The development and the propagation of chronic lymphocytic leukemia (CLL) has been linked to signaling via the B-cell receptor (BCR). Protein kinase C β (PKCβ) is an essential signaling element of the BCR and was recently shown to be overexpressed in human CLL. We used the TCL1 transgenic mouse model to directly target PKCβ in the development of murine CLL. TCL1 overexpression did restore the CD5+ B-cell population that is absent in PKCβ-deficient mice. However, PKCβ-deleted TCL1 transgenic mice did not develop a CLL disease, suggesting a role of PKCβ in the establishment of the malignant clone. Moreover, targeting of PKCβ with the specific inhibitor enzastaurin led to killing of human CLL samples in vitro. We thus propose that PKCβ may be a relevant target for the treatment of CLL.
The B-cell receptor (BCR) is proposed to generate vital signals in the pathogenesis of chronic lymphocytic leukemia (CLL). Specifically in cases with unmutated BCR sequences, crosslinking of the BCR seems to contribute to the survival and proliferation of the CLL cells.1 The observed bias in V-gene usage and the nonrandom nature of rearranged CDR3 sequences in CLL also suggest that BCR signaling is involved in the initial selection and development of the malignant clone.2
Reports have linked the activity of members of the protein kinase C family with the pathogenesis of CLL.3-7 Protein kinase C (PKC) consists of at least 10 isoenzymes with different activation requirements and substrate specificities. Several of these have been associated with diverse cancer settings.8 PKCα and PKCδ have been indirectly associated with CLL.5,7 PKCβ is involved in the transduction and fine-tuning of BCR signals in normal B cells,9 and it has recently been implicated in CLL pathogenesis. Studies have shown an overexpression of PKCβ in human CLL and link the signaling downstream of PKCβ with other relevant signaling events, such as calcium flux, or PKB/AKT phosphorylation.3,4 However, to define the role of PKCβ, these studies used inhibitors that are at best only relatively specific for the enzyme, thus warranting genetic evidence for its contribution to CLL pathogenesis. Although PKCβ is shown to be part of a poor-prognosis gene cluster in CLL linked to the transmission of BCR signals,10 its role in regulating cell survival is more complex. Depending on overall PKCβ expression, either enhanced or decreased survival was observed,3 suggesting that PKCβ signal strength may determine the outcome. Interestingly, targeted deletion of PKCβ in a murine model led to a preferential loss of CD5+ B cells,9 suggesting that in these cells PKCβ provides an essential developmental signal.
We used the TCL1 transgenic mouse model for human unmutated CLL to determine the role of PKCβ in a clean genetic targeting experiment.11,12 CLL cells in these mice display unmutated BCR sequences with a bias regarding the V-gene usage, suggesting a role of antigen-dependent selection also in the mouse model. Importantly, the premalignant stage of CD5+ B-cell hyperplasia lends itself to the exploration of initial stages of the disease.11 We crossed TCL1 transgenic mice with PKCβ knockout mice to assess the effect of PKCβ deletion on the development of both the premalignant phenotype and CLL onset. In addition, we used a novel PKCβ inhibitor, enzastaurin, currently in clinical development, to show the potential of translating our murine findings into the human system (for a review on the substance see Ma and Rosen13 ).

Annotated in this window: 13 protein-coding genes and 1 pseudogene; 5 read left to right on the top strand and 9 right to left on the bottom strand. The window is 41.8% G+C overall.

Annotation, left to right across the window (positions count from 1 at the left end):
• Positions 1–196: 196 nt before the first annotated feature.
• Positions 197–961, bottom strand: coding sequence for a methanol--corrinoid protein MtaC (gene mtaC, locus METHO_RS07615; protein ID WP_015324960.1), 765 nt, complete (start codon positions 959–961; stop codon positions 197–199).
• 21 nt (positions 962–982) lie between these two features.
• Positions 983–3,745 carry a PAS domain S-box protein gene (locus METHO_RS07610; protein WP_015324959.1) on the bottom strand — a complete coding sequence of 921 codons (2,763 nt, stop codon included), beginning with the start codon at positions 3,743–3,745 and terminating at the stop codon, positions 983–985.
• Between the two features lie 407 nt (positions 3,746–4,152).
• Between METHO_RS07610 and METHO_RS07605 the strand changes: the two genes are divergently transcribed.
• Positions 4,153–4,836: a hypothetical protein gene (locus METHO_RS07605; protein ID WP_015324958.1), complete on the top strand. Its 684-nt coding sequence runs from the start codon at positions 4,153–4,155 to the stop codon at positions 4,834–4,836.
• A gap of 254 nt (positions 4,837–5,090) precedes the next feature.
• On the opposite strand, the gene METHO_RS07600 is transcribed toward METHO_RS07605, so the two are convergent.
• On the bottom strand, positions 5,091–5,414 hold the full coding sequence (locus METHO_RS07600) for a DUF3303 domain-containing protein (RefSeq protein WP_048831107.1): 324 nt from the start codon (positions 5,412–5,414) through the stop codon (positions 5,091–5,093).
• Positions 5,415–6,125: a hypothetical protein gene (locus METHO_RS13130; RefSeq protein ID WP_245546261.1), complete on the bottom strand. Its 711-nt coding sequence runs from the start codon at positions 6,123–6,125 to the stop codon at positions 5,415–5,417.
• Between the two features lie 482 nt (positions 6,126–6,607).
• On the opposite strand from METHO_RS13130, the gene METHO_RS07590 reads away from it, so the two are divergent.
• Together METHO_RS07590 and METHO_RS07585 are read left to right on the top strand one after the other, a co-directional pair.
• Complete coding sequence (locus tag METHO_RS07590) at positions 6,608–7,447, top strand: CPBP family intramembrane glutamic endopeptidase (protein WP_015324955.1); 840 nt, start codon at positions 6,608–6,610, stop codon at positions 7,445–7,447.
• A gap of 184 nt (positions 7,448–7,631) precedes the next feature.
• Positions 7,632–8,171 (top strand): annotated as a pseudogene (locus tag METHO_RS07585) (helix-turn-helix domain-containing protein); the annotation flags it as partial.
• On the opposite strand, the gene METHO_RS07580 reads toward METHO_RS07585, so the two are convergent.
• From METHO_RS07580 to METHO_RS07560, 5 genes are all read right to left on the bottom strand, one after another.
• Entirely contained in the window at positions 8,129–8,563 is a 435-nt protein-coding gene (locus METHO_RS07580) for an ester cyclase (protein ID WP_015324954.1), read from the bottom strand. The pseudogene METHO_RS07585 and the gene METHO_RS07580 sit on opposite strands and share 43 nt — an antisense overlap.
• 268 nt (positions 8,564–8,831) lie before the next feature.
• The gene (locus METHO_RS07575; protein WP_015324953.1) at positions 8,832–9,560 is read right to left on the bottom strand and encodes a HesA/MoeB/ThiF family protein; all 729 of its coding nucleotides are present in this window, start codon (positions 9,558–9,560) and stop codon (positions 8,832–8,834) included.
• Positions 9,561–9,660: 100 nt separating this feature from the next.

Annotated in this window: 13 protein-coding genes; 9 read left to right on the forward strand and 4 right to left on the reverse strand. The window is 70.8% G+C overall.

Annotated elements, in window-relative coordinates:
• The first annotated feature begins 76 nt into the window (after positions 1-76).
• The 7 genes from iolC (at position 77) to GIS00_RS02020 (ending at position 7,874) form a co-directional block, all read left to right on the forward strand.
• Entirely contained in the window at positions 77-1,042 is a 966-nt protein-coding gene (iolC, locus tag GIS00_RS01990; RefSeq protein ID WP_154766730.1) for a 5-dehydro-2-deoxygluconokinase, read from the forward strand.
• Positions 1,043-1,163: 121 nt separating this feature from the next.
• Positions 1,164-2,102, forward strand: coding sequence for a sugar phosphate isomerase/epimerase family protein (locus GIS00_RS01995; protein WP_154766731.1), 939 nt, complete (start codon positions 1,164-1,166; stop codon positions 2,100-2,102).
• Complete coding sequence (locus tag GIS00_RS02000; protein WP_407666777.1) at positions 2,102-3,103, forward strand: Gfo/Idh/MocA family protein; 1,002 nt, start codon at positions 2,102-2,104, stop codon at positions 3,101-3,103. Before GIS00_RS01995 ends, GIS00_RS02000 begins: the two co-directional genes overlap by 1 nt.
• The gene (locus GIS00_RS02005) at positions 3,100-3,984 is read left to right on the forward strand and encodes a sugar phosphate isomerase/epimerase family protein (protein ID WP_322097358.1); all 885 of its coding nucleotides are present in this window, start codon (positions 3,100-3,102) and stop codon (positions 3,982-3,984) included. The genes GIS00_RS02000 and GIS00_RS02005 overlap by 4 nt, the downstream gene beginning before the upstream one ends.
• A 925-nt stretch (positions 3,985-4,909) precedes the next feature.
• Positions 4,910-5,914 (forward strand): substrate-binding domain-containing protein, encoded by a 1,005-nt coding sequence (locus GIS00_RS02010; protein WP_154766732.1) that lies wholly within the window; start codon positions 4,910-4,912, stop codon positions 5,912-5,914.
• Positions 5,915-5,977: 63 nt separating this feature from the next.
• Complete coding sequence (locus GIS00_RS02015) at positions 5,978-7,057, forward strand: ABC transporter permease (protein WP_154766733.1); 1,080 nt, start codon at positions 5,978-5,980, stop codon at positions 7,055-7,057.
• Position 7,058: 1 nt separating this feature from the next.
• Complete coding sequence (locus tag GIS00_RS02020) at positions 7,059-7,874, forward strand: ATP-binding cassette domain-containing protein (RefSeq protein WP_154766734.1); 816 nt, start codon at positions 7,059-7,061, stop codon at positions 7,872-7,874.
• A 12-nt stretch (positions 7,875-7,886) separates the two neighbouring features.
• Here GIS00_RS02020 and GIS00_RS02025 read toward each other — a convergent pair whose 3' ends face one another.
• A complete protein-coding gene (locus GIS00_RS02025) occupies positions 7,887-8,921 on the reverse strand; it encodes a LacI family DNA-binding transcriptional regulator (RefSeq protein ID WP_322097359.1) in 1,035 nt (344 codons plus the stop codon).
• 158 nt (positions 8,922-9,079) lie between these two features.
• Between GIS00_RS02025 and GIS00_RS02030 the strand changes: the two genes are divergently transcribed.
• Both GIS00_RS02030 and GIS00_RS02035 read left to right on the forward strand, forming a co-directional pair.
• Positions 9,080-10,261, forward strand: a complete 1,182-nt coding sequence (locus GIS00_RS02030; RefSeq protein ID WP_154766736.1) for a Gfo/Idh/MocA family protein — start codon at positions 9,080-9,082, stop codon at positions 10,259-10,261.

Eμ-TCL1 transgenic mice11 and PKCβ knockout mice9 were provided by C. Croce (Columbus, Ohio) and M. Leitges (Oslo, Norway), respectively. Both strains have been backcrossed for 9 generations to C57BL/6 mice. Genotyping of mice was performed on tail DNA by polymerase chain reaction (PCR) as previously described.9,11 Experiments were performed under approval from the Austrian Animal Ethics Committee. Mice in the tumor cohort were followed for signs of illness and killed when moribund. Samples for histology and flow cytometric analysis of tumor tissue were collected. Mice in the pretumor cohort were killed at stated ages.
Human CLL samples
Peripheral blood samples were collected after informed consent was obtained in accordance with the Declaration of Helsinki and under the ethical approval of the Ethics Commission of the State of Salzburg. Peripheral blood mononuclear cells (PBMCs) were isolated by Ficoll density centrifugation as previously described.14
Cell culture and viability analysis
Enzastaurin (LY317615) was diluted in dimethyl sulfoxide (DMSO) and added to cells in culture at the indicated concentrations (for culture conditions see Document S1, available on the Blood website; see the Supplemental Materials link at the top of the online article). Cell viability was assessed as previously described.15
CD19 and CD5 antibodies were from BD Bioscience (Franklin Lakes, NJ). Cells were analyzed using a FC500 Beckman Coulter (Fullerton, CA) flow cytometer.
BCR crosslinking experiments